Craig "Cajun" Uggen, 57, nearly floods his truck as Hurricane Harvey comes ashore in Corpus Christi, Texas, Aug. 25, 2017.more +
PHOTO: Outside of the CHRISTUS Spohn Hospital in Corpus Christi, Texas, Aug. 25, 2017, as Hurricane Harvey moves towards the Texas coast.Courtney Sacco/Caller-Times via USA TODAY NETWORK
Outside of the CHRISTUS Spohn Hospital in Corpus Christi, Texas, Aug. 25, 2017, as Hurricane Harvey moves towards the Texas coast.more +
Meanwhile, images out of Corpus Christi showed flooded streets, destroyed buildings and debris.
In Missouri City, a reporter with ABC News affiliate KTRK tweeted photos of downed trees and houses without roofs.
In Fort Bend County, Major Chad Norvell of the sheriff's office tweeted, "Confirmed roof torn off by possible tornado on Vieux Carre in Sienna. Minor injuries reported."
A subsequent tweet said, "Minor damage to other homes in Sienna. Trees down."
In Victoria, an Exxon station was also damaged by severe winds, and street signs were strewn across thoroughfares.

Power outages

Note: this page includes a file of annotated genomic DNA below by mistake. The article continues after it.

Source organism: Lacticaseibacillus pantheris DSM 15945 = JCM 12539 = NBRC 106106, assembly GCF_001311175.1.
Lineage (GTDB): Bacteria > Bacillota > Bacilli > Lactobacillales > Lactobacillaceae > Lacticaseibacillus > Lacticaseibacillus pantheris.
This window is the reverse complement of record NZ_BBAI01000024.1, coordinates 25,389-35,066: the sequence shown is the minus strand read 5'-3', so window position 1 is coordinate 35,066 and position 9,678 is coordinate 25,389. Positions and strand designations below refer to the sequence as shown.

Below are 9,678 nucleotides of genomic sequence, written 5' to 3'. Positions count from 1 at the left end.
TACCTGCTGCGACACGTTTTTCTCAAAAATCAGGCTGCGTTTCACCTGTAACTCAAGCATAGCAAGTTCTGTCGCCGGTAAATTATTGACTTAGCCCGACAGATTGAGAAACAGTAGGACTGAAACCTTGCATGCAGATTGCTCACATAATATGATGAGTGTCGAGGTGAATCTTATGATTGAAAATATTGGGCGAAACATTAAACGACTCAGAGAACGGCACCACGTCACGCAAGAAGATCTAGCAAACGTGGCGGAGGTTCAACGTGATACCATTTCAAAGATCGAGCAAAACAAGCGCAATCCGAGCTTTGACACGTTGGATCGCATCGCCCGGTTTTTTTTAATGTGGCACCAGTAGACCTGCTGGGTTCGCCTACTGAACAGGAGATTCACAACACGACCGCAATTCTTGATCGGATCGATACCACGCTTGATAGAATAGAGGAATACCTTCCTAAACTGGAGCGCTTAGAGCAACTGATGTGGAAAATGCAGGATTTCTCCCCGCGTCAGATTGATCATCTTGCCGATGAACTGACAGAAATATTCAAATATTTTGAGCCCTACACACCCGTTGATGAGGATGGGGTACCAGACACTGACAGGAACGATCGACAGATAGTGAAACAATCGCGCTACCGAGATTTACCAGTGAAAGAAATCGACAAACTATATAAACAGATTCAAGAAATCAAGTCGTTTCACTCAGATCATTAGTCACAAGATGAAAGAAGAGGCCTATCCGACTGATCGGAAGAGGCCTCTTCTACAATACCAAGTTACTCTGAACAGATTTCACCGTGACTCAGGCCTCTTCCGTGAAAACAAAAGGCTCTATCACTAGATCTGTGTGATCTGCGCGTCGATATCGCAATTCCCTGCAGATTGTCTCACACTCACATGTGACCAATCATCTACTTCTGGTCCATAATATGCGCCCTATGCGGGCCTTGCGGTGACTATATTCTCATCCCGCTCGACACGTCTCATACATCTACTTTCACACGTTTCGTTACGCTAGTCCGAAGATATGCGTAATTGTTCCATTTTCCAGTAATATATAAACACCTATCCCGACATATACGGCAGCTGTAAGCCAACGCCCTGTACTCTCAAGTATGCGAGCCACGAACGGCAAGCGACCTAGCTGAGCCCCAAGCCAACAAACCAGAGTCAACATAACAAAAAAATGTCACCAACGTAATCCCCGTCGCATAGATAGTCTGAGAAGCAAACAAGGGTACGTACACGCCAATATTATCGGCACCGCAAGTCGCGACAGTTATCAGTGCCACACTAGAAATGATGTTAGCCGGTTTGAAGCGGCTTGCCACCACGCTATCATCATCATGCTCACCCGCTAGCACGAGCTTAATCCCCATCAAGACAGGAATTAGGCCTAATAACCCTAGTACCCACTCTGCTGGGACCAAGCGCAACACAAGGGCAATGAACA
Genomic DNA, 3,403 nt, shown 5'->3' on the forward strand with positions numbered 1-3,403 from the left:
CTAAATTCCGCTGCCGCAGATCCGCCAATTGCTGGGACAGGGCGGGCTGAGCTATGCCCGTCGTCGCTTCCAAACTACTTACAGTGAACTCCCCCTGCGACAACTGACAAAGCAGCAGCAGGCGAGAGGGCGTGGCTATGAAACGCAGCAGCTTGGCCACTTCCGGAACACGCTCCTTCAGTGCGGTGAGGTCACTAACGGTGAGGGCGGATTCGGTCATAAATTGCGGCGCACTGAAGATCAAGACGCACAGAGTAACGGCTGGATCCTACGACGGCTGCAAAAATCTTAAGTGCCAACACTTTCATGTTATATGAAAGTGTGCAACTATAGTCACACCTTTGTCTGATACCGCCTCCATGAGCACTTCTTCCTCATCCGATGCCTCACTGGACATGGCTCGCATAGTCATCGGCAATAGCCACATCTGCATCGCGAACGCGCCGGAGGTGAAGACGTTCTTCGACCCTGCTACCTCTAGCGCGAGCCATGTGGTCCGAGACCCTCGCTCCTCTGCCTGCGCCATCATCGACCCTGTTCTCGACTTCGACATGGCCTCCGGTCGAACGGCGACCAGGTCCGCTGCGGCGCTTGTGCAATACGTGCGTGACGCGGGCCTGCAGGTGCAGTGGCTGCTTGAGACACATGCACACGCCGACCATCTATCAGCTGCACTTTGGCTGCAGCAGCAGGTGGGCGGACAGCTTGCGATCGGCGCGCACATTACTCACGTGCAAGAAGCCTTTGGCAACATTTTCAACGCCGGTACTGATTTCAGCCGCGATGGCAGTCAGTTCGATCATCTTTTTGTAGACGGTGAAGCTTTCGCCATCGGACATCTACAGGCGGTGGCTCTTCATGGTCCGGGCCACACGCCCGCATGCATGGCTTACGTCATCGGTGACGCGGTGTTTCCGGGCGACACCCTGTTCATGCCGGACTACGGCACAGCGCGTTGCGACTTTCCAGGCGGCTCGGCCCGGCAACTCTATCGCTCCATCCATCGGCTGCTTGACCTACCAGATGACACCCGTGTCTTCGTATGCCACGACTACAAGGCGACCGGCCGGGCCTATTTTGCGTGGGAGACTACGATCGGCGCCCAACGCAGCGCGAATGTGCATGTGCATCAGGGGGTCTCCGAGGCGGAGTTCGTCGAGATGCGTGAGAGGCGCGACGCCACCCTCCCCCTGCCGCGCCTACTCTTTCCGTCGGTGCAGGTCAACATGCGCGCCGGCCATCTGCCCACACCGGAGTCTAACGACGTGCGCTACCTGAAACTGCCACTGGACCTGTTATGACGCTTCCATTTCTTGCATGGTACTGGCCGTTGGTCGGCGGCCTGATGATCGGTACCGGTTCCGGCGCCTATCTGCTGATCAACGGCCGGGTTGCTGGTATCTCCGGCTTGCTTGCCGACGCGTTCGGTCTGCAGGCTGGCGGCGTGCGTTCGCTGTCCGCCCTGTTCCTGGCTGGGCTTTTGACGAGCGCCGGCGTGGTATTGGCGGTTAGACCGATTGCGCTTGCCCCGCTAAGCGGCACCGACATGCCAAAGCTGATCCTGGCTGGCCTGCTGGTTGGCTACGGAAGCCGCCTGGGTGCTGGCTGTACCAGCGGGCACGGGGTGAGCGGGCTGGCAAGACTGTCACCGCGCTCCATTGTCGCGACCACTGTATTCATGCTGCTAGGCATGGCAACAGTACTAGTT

As of 7 a.m. local time Saturday, some 293,000 customers were without power along Texas' Gulf Coast due to Hurricane Harvey's wrath, according to the Electric Reliability Council of Texas (ERCOT), which manages the flow of electric power to 24 million Texas customers, representing 90 percent of the state's electric load.
On Friday at 10:07 p.m. local time, around the time Harvey made landfall, ERCOT said 104,000 customers were already without power.

How officials are responding

President Donald Trump tweeted Saturday morning that he's "closely monitoring" the storm from Camp David, the rustic presidential retreat Camp David in Frederick County, Maryland.
In an earlier tweet, the president cheered on Federal Emergency Management Agency Administrator Brock Long saying, "You are doing a great job - the world is watching! Be safe."
FEMA is also "closely" monitoring the storm and "working around the clock to prepare and support" efforts on the ground, Brock said in a tweet Friday morning.